AIO's are very small systems, they pretty much all use propylene glycol (Antifreeze) just like cars do.  Difference being is that a car's system has much more volume of fluid and a much larger radiator and fan to cool that giant engine.  Antifreeze is NOT the best coolant out there, either.  It's just very cheap and easy to produce (but it's toxic as hell, it WILL kill your pets if they are exposed to it.)

 

Distilled water is the defacto coolant used in Watercooling.  Now, there are other coolants out there, most of them are propylene glycol based (Mayhem's and Ice Dragon are the two coolants that are not).

 

Additionally, the radiators on AIO units are much smaller (thickness wise) versus most custom radiators and have less fin density.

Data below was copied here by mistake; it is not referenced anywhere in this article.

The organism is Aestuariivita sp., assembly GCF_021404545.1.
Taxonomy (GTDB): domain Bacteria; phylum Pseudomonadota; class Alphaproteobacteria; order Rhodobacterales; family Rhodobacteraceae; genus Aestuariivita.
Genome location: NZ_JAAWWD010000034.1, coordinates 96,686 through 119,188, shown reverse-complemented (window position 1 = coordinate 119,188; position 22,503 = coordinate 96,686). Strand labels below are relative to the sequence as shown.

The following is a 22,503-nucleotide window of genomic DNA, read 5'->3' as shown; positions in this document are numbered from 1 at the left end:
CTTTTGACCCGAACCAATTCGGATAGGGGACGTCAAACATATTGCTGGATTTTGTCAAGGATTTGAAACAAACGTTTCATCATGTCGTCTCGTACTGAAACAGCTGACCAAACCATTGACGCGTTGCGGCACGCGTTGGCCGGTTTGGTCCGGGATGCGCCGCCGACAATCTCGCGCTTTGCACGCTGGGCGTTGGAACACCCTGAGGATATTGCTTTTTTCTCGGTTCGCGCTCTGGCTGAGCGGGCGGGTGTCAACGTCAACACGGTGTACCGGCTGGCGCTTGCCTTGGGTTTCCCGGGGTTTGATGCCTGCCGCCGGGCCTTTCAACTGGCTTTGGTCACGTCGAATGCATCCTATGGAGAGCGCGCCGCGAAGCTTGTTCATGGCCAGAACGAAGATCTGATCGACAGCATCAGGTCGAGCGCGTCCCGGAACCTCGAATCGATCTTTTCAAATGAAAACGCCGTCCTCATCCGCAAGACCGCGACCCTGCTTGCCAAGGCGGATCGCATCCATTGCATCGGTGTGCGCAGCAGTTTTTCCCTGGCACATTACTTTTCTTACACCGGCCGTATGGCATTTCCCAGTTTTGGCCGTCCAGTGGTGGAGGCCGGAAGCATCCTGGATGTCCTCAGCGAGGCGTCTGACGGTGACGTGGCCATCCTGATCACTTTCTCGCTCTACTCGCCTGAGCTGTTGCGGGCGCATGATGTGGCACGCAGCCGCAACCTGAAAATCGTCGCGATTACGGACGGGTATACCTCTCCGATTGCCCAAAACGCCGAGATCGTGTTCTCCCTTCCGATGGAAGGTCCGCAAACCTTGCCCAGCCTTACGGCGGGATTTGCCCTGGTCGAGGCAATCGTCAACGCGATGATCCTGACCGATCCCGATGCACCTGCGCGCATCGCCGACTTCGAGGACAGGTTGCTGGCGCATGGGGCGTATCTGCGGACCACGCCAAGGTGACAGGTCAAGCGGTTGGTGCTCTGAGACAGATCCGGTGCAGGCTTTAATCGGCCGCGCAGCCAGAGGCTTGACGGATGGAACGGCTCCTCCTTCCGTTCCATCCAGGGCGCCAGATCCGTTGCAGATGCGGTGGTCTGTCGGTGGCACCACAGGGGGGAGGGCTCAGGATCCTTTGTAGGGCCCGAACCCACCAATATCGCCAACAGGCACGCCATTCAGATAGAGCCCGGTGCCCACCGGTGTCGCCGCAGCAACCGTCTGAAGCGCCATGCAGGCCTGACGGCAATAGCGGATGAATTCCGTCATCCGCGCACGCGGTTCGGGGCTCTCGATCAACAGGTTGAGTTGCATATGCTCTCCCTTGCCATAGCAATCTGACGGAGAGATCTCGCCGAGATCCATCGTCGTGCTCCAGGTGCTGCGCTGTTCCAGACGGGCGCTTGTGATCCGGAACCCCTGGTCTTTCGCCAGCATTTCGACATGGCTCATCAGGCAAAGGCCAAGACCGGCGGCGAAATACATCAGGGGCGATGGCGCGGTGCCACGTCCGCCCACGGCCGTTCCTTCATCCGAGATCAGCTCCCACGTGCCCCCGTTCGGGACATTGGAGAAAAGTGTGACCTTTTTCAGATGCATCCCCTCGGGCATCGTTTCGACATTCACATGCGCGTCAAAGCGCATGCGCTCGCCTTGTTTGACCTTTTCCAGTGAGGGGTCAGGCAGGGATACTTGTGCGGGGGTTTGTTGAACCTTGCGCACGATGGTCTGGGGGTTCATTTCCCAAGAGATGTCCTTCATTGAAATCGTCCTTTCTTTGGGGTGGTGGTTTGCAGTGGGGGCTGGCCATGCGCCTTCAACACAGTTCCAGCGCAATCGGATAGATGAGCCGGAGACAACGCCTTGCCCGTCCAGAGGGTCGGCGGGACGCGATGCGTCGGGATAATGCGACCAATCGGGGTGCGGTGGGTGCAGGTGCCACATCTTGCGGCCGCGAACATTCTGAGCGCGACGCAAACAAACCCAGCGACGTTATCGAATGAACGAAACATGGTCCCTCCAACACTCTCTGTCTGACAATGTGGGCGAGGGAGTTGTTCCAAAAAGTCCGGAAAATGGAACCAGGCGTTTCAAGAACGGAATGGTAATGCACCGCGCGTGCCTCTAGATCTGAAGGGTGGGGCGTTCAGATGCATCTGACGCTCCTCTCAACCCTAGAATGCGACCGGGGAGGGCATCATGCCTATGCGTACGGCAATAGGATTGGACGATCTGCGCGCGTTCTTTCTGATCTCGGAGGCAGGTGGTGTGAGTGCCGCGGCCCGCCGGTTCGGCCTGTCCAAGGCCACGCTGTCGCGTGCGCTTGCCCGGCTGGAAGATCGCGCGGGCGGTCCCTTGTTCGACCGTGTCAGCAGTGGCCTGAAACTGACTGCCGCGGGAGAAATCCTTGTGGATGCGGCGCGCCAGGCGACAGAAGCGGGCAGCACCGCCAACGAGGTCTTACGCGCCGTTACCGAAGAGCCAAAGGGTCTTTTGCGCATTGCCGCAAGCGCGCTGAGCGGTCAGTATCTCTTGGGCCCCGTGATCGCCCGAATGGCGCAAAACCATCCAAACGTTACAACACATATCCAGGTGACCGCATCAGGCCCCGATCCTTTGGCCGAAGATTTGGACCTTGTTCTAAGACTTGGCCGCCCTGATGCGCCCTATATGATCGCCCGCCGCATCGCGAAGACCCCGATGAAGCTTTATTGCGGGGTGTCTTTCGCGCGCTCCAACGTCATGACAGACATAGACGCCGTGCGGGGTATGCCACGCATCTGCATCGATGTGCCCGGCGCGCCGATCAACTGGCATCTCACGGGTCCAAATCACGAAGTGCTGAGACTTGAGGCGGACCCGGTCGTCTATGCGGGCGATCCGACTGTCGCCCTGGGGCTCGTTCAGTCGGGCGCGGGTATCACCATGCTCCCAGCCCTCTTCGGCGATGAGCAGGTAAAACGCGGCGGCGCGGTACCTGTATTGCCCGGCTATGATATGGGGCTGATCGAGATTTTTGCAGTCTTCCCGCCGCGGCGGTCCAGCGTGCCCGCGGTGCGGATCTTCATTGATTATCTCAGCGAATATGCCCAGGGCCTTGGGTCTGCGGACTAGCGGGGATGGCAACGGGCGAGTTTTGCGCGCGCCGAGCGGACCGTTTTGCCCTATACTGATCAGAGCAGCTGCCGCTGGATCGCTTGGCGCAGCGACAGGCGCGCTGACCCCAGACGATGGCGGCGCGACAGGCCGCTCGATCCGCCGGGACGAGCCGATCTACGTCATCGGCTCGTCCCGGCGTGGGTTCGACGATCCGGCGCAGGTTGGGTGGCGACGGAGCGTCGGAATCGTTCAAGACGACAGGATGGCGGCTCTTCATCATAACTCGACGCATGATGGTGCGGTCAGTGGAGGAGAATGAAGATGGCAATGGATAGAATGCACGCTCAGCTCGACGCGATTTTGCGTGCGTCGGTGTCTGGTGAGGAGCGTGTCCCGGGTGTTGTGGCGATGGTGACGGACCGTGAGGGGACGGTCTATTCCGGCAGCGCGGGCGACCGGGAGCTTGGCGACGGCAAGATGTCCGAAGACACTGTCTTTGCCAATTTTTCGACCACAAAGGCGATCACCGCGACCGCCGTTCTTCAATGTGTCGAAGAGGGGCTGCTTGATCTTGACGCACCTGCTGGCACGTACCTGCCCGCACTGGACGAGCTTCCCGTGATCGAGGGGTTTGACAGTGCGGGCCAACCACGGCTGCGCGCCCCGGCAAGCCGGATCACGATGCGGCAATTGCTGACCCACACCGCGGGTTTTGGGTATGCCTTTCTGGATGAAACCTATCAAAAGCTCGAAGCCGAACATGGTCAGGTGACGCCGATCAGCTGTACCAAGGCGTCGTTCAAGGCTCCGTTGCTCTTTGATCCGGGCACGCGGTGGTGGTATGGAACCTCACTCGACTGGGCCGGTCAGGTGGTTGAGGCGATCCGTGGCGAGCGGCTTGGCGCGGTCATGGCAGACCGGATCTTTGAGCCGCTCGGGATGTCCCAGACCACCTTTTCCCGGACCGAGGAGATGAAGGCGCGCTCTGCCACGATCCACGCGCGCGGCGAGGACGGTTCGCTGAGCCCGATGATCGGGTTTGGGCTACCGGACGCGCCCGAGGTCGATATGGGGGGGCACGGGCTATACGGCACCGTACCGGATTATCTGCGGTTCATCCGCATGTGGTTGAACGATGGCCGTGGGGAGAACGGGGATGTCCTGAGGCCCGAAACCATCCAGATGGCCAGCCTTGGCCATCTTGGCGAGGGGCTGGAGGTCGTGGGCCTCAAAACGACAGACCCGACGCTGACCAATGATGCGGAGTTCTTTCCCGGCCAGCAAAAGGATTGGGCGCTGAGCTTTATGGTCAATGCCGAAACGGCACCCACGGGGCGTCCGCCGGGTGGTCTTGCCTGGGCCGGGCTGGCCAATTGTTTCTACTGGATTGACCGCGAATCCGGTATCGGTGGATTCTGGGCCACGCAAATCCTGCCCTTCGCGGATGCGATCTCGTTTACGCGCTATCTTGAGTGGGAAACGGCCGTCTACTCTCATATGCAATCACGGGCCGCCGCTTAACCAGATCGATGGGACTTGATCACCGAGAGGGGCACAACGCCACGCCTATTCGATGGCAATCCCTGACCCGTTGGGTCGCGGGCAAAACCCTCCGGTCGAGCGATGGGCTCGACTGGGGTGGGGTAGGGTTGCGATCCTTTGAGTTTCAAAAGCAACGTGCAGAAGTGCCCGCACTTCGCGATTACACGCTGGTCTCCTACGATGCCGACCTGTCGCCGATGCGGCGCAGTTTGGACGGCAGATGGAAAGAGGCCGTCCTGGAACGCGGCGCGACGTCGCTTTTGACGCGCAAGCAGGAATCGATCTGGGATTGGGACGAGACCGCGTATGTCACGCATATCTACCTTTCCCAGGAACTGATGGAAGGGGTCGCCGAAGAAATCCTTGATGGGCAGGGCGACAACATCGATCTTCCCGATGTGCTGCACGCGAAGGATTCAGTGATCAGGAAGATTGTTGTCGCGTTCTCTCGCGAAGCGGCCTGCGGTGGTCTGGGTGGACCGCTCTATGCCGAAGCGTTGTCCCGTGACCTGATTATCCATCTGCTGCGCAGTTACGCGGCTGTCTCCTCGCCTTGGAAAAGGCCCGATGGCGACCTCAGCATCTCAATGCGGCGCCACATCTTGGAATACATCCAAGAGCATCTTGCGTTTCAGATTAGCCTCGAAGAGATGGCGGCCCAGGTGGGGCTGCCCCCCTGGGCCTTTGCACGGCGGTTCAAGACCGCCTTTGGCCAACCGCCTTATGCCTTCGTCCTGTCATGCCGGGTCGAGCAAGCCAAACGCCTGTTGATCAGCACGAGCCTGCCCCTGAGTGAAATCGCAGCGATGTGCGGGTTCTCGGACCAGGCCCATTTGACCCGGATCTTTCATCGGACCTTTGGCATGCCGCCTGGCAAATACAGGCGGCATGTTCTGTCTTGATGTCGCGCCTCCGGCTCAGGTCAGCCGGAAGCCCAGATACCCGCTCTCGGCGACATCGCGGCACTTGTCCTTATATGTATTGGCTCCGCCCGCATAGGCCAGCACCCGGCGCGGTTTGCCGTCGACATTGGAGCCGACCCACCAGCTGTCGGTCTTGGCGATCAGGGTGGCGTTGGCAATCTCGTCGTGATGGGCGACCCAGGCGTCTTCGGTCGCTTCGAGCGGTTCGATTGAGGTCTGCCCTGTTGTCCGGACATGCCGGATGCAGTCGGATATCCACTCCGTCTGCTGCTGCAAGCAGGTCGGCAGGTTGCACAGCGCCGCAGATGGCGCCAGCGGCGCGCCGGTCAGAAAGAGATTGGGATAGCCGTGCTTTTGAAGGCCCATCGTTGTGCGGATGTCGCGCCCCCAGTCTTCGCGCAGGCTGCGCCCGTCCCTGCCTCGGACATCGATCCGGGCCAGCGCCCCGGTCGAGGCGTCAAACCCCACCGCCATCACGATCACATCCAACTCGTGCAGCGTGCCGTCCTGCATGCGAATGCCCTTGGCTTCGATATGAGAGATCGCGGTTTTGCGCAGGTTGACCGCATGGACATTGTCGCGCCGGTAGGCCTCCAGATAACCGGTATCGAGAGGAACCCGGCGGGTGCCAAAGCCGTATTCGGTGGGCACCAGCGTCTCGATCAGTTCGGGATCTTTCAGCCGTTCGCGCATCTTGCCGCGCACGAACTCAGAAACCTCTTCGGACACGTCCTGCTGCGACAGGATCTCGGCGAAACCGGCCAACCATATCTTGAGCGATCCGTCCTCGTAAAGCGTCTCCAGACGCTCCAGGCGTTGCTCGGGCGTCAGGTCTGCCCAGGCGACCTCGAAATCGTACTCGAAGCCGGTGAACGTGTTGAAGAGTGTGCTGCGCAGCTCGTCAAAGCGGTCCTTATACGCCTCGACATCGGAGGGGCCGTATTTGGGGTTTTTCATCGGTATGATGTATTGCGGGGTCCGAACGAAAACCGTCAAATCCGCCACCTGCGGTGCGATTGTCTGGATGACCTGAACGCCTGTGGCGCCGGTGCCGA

So:  Better Coolant+More Volume+More Radiator Surface Area+Better Pump= better results.

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Erm....more coolant volume doesnt actually affect temps,it just takes longer to hit the equilibrium temp,it wont improve temps at all.

Tube bore doenst affect flow enough to alter temps.

AIO's use a water glycol mix that is inferior to water,also the pumps,plates and,more importantly,rad construction,is massively inferior to a custom water kit,Alu rads that AIO's favor are not ideal at all.

As for AIO's beating Air 99%....

 

YGwMYkJ.png

 

See the Noctua beating everything except the dual 140 rad AIO's?

 

Aircoolers require space in the case and balanced,fresh airflow to work effectively,AIO's do not,thats the only advantage of them as far as im concerned.